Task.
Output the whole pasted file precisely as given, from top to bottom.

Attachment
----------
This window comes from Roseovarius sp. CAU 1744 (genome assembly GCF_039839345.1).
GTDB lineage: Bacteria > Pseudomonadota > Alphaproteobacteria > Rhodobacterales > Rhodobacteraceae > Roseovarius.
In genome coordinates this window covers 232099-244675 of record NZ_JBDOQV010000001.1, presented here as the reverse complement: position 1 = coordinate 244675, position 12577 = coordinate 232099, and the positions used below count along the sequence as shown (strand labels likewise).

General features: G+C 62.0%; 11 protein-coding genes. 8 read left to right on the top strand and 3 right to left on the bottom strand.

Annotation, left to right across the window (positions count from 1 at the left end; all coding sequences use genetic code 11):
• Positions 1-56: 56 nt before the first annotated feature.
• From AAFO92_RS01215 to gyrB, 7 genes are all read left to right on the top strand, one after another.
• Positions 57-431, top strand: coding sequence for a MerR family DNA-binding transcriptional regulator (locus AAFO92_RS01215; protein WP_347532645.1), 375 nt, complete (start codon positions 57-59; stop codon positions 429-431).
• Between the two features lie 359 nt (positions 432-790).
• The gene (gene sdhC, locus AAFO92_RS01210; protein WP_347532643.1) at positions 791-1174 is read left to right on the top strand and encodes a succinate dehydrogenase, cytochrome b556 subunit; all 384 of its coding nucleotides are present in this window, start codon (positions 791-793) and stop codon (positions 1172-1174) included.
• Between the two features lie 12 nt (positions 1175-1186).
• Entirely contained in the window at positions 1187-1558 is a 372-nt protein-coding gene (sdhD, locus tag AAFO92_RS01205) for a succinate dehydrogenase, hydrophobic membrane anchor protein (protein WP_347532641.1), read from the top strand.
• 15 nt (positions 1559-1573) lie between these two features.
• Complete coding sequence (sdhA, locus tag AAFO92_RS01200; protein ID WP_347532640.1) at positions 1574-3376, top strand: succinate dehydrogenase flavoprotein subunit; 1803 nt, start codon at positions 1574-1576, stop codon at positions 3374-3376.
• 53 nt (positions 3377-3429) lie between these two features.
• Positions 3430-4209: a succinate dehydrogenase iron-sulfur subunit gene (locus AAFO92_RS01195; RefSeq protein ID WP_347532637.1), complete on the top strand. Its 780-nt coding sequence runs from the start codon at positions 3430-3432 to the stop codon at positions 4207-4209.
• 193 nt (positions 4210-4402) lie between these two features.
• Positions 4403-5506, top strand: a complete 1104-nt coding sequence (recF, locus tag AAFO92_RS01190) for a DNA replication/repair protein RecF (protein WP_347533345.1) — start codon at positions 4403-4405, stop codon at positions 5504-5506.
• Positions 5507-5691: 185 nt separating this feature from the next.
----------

This window comes from Roseovarius sp. CAU 1744 (genome assembly GCF_039839345.1).
GTDB lineage: Bacteria > Pseudomonadota > Alphaproteobacteria > Rhodobacterales > Rhodobacteraceae > Roseovarius.
In genome coordinates this window covers 232099-244675 of record NZ_JBDOQV010000001.1, presented here as the reverse complement: position 1 = coordinate 244675, position 12577 = coordinate 232099, and the positions used below count along the sequence as shown (strand labels likewise).

General features: G+C 62.0%; 11 protein-coding genes. 8 read left to right on the top strand and 3 right to left on the bottom strand.

Annotation, left to right across the window (positions count from 1 at the left end; all coding sequences use genetic code 11):
• Positions 1-56: 56 nt before the first annotated feature.
• From AAFO92_RS01215 to gyrB, 7 genes are all read left to right on the top strand, one after another.
• Positions 57-431, top strand: coding sequence for a MerR family DNA-binding transcriptional regulator (locus AAFO92_RS01215; protein WP_347532645.1), 375 nt, complete (start codon positions 57-59; stop codon positions 429-431).
• Between the two features lie 359 nt (positions 432-790).
• The gene (gene sdhC, locus AAFO92_RS01210; protein WP_347532643.1) at positions 791-1174 is read left to right on the top strand and encodes a succinate dehydrogenase, cytochrome b556 subunit; all 384 of its coding nucleotides are present in this window, start codon (positions 791-793) and stop codon (positions 1172-1174) included.
• Between the two features lie 12 nt (positions 1175-1186).
• Entirely contained in the window at positions 1187-1558 is a 372-nt protein-coding gene (sdhD, locus tag AAFO92_RS01205) for a succinate dehydrogenase, hydrophobic membrane anchor protein (protein WP_347532641.1), read from the top strand.
• 15 nt (positions 1559-1573) lie between these two features.
• Complete coding sequence (sdhA, locus tag AAFO92_RS01200; protein ID WP_347532640.1) at positions 1574-3376, top strand: succinate dehydrogenase flavoprotein subunit; 1803 nt, start codon at positions 1574-1576, stop codon at positions 3374-3376.
• 53 nt (positions 3377-3429) lie between these two features.
• Positions 3430-4209: a succinate dehydrogenase iron-sulfur subunit gene (locus AAFO92_RS01195; RefSeq protein ID WP_347532637.1), complete on the top strand. Its 780-nt coding sequence runs from the start codon at positions 3430-3432 to the stop codon at positions 4207-4209.
• 193 nt (positions 4210-4402) lie between these two features.
• Positions 4403-5506, top strand: a complete 1104-nt coding sequence (recF, locus tag AAFO92_RS01190) for a DNA replication/repair protein RecF (protein WP_347533345.1) — start codon at positions 4403-4405, stop codon at positions 5504-5506.
• Positions 5507-5691: 185 nt separating this feature from the next.